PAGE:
In this paper, I argue that temporality, as described in Being and Nothingness, is a central theme in Nausea. In the first section I make the point that one of Sartre's guiding concerns at the time of publishing Nausea is temporality and the temporal nature of freedom.
In the second section, the theme of melancholy and its relationship to temporality is explored. The third section explores Sartre's use of this image of being taken 'from behind'. I use this temporal imagery as a guide for interpreting Roquentin's reaction to the rape and murder of Lucienne.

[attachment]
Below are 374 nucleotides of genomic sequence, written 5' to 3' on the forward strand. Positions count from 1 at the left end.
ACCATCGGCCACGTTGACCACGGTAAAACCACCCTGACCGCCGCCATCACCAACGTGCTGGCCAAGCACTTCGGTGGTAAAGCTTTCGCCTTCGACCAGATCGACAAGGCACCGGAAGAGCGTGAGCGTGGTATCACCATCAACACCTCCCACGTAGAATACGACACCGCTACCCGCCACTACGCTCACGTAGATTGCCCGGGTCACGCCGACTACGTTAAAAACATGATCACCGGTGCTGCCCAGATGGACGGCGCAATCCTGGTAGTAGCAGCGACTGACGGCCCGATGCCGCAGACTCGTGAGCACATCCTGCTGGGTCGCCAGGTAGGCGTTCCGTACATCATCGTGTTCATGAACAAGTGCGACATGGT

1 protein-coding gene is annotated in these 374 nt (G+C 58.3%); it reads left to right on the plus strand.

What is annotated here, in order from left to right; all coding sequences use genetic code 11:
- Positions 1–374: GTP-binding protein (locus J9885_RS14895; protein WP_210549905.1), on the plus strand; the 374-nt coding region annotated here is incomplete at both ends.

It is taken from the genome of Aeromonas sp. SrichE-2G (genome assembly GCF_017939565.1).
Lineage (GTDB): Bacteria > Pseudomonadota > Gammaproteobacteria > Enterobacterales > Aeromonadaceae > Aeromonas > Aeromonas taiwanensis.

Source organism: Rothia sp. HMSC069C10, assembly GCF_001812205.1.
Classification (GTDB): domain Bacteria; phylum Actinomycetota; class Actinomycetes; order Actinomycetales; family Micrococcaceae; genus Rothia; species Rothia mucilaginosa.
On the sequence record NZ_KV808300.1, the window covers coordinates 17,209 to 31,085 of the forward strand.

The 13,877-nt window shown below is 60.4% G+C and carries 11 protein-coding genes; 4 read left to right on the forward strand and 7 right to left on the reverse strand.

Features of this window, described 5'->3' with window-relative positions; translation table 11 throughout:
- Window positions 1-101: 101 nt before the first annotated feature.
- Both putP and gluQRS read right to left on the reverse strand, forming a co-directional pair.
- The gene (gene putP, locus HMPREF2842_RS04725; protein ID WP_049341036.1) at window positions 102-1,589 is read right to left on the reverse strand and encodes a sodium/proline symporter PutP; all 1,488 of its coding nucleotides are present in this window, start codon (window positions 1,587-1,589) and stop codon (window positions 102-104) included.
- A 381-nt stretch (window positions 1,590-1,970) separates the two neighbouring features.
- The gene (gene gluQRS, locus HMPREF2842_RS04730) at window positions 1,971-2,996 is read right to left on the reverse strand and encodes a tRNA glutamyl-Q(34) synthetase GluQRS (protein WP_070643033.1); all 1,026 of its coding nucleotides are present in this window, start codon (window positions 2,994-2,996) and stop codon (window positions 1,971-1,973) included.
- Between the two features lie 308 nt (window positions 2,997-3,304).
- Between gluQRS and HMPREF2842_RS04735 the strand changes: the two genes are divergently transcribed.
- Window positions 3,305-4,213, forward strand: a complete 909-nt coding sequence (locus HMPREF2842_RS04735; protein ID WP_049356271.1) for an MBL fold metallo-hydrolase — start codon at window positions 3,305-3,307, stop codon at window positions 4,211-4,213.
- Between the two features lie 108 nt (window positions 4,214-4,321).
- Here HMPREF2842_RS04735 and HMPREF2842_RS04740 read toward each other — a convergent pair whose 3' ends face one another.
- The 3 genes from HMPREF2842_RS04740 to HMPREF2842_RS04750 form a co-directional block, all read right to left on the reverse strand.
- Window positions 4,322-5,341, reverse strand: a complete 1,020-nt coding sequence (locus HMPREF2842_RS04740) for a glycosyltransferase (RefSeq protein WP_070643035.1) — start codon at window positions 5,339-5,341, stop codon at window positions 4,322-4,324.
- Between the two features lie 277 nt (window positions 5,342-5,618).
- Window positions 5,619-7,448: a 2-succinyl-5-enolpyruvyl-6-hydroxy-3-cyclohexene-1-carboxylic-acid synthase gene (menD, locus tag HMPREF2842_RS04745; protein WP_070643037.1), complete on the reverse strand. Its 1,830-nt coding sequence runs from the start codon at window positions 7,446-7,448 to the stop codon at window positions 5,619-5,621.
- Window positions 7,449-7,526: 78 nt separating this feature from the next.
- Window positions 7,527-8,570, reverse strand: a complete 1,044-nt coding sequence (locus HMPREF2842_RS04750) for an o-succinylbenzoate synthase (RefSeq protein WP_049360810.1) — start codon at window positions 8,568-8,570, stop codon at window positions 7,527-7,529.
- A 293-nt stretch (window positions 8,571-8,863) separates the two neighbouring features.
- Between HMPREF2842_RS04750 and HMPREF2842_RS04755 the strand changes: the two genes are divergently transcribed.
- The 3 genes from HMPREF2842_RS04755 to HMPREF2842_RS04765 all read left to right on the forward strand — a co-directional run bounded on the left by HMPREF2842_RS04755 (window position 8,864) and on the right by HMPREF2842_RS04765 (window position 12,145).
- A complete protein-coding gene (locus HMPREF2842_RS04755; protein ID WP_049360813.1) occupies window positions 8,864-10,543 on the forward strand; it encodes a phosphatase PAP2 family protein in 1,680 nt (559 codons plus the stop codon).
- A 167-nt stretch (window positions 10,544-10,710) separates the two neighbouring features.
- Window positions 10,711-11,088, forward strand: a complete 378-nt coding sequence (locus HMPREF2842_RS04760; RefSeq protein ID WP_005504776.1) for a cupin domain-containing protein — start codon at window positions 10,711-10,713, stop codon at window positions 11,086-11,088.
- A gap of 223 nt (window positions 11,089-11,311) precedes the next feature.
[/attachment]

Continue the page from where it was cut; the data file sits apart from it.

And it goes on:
By interpreting this scene by way of the temporality of Being and Nothingness, we can duly recognize the early Sartre's concern with temporality, understand the melancholia that arises because of the 'internal' negation of the past, and give a more satisfying account of a scene which
is often ignored in the secondary literature.
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